John Maynard Keynes and Johannes von Kries History of Economic Ideas, 6 (3) 1998: 51-80.
This essay sheds light on the fundamental influences of a German logician on Keynes' ideas on uncertainty, a source referred to explicitly by Keynes as inspiration for his "weights of the arguments". This study suggests that many of Keynes' most noted ideas on uncertainty, such as the existence of non-numerical probabilities as well as the "weights of the arguments", date back to Johannes von Kries, 1886.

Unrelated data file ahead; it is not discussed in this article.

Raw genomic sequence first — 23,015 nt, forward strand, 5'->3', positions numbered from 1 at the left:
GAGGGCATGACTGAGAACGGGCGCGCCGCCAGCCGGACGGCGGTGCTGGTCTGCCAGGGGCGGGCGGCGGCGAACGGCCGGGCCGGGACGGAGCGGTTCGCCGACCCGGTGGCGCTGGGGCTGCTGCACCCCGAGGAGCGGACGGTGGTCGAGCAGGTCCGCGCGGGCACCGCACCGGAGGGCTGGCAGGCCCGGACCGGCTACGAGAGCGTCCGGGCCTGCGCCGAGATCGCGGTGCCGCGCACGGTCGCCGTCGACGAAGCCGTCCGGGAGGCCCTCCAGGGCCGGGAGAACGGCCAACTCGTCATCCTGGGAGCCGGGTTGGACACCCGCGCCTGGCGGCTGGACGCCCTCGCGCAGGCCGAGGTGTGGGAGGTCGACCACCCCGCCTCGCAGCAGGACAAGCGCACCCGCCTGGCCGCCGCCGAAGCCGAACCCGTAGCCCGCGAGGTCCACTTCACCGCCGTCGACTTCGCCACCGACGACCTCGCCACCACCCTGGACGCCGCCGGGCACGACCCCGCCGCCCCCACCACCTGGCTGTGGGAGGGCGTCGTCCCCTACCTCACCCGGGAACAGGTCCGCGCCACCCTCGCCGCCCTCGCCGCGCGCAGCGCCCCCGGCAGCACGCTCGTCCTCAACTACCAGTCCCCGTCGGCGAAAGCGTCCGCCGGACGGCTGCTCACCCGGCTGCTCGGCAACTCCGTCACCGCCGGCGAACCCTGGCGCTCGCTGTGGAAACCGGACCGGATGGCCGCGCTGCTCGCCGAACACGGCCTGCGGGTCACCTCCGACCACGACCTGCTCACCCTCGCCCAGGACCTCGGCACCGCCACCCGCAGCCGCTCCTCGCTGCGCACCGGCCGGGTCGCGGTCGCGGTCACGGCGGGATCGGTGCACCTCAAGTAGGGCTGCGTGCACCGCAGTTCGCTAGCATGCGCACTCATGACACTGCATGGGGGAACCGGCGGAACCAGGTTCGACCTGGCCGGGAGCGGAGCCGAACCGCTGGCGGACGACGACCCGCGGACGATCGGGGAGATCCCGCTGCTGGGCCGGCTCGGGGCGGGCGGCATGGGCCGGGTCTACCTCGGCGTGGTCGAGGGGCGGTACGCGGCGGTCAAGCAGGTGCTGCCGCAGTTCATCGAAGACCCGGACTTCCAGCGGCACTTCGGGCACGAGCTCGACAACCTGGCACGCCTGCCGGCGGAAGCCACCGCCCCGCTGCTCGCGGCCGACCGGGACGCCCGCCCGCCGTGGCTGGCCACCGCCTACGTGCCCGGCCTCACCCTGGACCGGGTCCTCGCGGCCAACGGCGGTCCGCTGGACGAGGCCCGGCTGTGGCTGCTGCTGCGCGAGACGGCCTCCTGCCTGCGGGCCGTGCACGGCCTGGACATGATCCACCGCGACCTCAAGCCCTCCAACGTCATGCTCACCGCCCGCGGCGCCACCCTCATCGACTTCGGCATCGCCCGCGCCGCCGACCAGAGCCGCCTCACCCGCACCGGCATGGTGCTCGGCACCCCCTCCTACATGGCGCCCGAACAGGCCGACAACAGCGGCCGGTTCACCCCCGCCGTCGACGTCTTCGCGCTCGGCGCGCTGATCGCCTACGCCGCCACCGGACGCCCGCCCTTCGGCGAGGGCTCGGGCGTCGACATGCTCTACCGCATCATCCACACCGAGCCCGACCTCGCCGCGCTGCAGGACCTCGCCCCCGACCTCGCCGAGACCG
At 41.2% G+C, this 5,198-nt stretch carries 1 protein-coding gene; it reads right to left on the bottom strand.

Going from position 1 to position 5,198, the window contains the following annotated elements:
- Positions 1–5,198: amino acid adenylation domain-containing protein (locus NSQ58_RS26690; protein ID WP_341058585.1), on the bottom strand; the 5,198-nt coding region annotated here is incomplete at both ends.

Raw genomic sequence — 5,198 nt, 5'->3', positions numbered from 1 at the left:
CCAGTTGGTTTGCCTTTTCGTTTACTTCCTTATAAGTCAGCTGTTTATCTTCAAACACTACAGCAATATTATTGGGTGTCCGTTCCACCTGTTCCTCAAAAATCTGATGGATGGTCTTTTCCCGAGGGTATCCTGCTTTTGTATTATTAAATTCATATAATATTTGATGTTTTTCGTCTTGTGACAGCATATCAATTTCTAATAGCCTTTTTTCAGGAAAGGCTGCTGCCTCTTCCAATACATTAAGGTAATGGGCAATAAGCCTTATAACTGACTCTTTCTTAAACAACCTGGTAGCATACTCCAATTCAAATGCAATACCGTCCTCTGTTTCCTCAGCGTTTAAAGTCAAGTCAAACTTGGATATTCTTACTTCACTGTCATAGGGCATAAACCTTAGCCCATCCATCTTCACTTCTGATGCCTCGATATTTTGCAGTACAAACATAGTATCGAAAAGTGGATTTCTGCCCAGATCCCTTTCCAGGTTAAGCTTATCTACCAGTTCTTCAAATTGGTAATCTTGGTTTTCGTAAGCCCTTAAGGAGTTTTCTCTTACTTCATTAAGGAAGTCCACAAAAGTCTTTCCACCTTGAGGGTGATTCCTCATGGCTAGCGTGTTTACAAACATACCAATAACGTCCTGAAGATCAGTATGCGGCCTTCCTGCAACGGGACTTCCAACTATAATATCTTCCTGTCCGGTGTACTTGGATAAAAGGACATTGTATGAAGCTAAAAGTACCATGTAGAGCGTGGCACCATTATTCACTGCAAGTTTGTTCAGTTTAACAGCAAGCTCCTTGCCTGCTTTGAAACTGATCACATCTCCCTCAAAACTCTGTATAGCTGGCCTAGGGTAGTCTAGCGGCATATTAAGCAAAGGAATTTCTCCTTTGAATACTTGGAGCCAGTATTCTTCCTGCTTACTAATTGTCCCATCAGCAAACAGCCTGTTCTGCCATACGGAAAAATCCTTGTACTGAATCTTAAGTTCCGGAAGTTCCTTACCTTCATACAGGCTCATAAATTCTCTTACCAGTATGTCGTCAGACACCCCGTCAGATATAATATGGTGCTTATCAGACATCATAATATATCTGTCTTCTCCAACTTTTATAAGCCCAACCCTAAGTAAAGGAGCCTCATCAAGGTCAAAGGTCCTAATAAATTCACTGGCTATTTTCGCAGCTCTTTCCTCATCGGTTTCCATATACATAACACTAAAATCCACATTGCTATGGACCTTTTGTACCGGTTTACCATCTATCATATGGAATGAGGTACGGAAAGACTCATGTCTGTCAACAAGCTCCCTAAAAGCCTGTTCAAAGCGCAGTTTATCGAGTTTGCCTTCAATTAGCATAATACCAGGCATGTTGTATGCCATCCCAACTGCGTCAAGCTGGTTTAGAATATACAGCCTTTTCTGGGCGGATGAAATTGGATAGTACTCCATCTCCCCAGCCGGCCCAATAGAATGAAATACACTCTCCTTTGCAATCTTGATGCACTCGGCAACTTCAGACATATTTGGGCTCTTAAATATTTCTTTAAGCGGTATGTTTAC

Apart from filling an apparent gap in the history of economic thought, the historical reconstruction put forth in this essay supports an innovative view of Keynes' ideas on uncertainty. It appears, in fact, that non-probabilistic uncertainty is basically cognitive in nature, due essentially to the imperfection of the analogies drawn by the human mind in its attempt to frame empirical experience by classifying empirical facts into mental categories.